While, taken as a whole, North Shore school districts are both high-ranking and high-achieving, less well-off and minority students continue to perform below their peers. Across the region, white and Asian students averaged a 25.4 and 23.4, respectively, on last year's ACT, while their black and Hispanic peers averaged 18.7 and 22.
According to Ashley, Wisconsin as a whole has some of the largest achievement gaps between black and white students, particularly among young boys when tested on reading.
And while there is no "silver bullet" when it comes to closing the achievement gap, Ashley said, the more local elected and school officials make the public aware of the problem, and the more they hold their schools accountable, the more they move in the right direction.» Read Full Article
A man was arrested for drunken driving March 16 after he drove onto a front lawn, crashing into a bay window of a home and causing damage.
According to the Whitefish Bay police report:
The man, age and residence not released, drove onto a front lawn, crashing into a bay window causing damage in the 6100 block of North Santa Monica Boulevard at 8:35 p.m. March 16.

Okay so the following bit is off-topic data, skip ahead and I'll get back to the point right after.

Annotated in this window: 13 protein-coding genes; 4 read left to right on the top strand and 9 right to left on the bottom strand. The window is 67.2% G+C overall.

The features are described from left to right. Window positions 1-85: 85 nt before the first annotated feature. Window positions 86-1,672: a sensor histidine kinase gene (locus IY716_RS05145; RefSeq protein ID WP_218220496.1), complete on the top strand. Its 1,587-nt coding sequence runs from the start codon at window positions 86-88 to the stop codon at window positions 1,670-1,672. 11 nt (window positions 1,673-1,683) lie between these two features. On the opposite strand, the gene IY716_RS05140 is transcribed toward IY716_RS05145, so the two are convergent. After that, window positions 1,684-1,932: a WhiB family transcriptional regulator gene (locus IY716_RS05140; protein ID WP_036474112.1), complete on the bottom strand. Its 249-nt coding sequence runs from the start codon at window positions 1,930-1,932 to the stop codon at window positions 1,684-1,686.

As reported last week, North Shore Fire Department arrived on the scene and reported the bay window pushed in with "extensive heaving and cracking" to the foundation and cracks on both the first and second floors, but the report stated there was "no need for structural support."
He was arrested for drunken driving, unreasonable and imprudent speed, obstruction and failure to have a driver's license. The man was taken to a hospital for his injuries.
Mequon police say a 19-year-old man arrested Monday for allegedly impersonating a peace officer is the same man who displayed a badge after twice stopping two girls walking to a park.
Investigators also will seek charges of carrying a concealed weapon and possession of a controlled substance against the West Bend man, according to a news release from Mequon police.
According to the release, the man admitted to pulling up to the girls, ages 10 and 11, in a vehicle March 10 in the 3900 block of Freistadt Road.
The man asked the girls their ages and where they went to school before displaying a star-shaped badge without an explanation.
The man left, but drove past the park entrance a couple of times before entering the park, stopping the girls again and asking them more questions about their school.» Read Full Article